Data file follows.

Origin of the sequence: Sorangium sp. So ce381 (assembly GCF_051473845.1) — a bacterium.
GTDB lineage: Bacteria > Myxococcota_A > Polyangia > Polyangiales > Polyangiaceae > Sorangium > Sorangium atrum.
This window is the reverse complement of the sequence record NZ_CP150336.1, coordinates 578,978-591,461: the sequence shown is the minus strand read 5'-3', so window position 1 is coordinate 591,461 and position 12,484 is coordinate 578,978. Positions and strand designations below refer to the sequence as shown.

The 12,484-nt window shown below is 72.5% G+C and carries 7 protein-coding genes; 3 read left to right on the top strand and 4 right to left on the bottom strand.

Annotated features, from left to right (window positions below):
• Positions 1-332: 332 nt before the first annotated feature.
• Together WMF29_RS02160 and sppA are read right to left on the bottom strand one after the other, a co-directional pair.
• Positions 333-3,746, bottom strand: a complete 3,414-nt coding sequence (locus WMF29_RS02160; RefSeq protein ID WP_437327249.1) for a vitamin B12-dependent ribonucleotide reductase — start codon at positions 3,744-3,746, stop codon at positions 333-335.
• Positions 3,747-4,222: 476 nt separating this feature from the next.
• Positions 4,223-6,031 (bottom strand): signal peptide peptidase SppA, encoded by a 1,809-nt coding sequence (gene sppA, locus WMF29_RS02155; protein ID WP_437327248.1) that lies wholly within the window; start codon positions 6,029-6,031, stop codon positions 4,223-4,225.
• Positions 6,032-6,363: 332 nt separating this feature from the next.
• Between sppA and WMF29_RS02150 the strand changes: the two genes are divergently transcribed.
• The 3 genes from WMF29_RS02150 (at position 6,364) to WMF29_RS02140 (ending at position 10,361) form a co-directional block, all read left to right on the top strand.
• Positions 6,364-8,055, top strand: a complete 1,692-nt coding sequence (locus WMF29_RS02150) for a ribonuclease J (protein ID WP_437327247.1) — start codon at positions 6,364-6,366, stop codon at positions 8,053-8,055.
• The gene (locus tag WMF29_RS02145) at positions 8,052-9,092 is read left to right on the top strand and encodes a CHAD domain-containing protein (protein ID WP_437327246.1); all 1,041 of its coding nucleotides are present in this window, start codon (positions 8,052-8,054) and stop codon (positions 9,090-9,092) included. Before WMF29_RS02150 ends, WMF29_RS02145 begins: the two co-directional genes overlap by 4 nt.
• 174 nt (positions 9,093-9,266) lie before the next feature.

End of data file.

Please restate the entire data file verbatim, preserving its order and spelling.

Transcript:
Origin of the sequence: Sorangium sp. So ce381 (assembly GCF_051473845.1) — a bacterium.
GTDB lineage: Bacteria > Myxococcota_A > Polyangia > Polyangiales > Polyangiaceae > Sorangium > Sorangium atrum.
This window is the reverse complement of the sequence record NZ_CP150336.1, coordinates 578,978-591,461: the sequence shown is the minus strand read 5'-3', so window position 1 is coordinate 591,461 and position 12,484 is coordinate 578,978. Positions and strand designations below refer to the sequence as shown.

The 12,484-nt window shown below is 72.5% G+C and carries 7 protein-coding genes; 3 read left to right on the top strand and 4 right to left on the bottom strand.

Annotated features, from left to right (window positions below):
• Positions 1-332: 332 nt before the first annotated feature.
• Together WMF29_RS02160 and sppA are read right to left on the bottom strand one after the other, a co-directional pair.
• Positions 333-3,746, bottom strand: a complete 3,414-nt coding sequence (locus WMF29_RS02160; RefSeq protein ID WP_437327249.1) for a vitamin B12-dependent ribonucleotide reductase — start codon at positions 3,744-3,746, stop codon at positions 333-335.
• Positions 3,747-4,222: 476 nt separating this feature from the next.
• Positions 4,223-6,031 (bottom strand): signal peptide peptidase SppA, encoded by a 1,809-nt coding sequence (gene sppA, locus WMF29_RS02155; protein ID WP_437327248.1) that lies wholly within the window; start codon positions 6,029-6,031, stop codon positions 4,223-4,225.
• Positions 6,032-6,363: 332 nt separating this feature from the next.
• Between sppA and WMF29_RS02150 the strand changes: the two genes are divergently transcribed.
• The 3 genes from WMF29_RS02150 (at position 6,364) to WMF29_RS02140 (ending at position 10,361) form a co-directional block, all read left to right on the top strand.
• Positions 6,364-8,055, top strand: a complete 1,692-nt coding sequence (locus WMF29_RS02150) for a ribonuclease J (protein ID WP_437327247.1) — start codon at positions 6,364-6,366, stop codon at positions 8,053-8,055.
• The gene (locus tag WMF29_RS02145) at positions 8,052-9,092 is read left to right on the top strand and encodes a CHAD domain-containing protein (protein ID WP_437327246.1); all 1,041 of its coding nucleotides are present in this window, start codon (positions 8,052-8,054) and stop codon (positions 9,090-9,092) included. Before WMF29_RS02150 ends, WMF29_RS02145 begins: the two co-directional genes overlap by 4 nt.
• 174 nt (positions 9,093-9,266) lie before the next feature.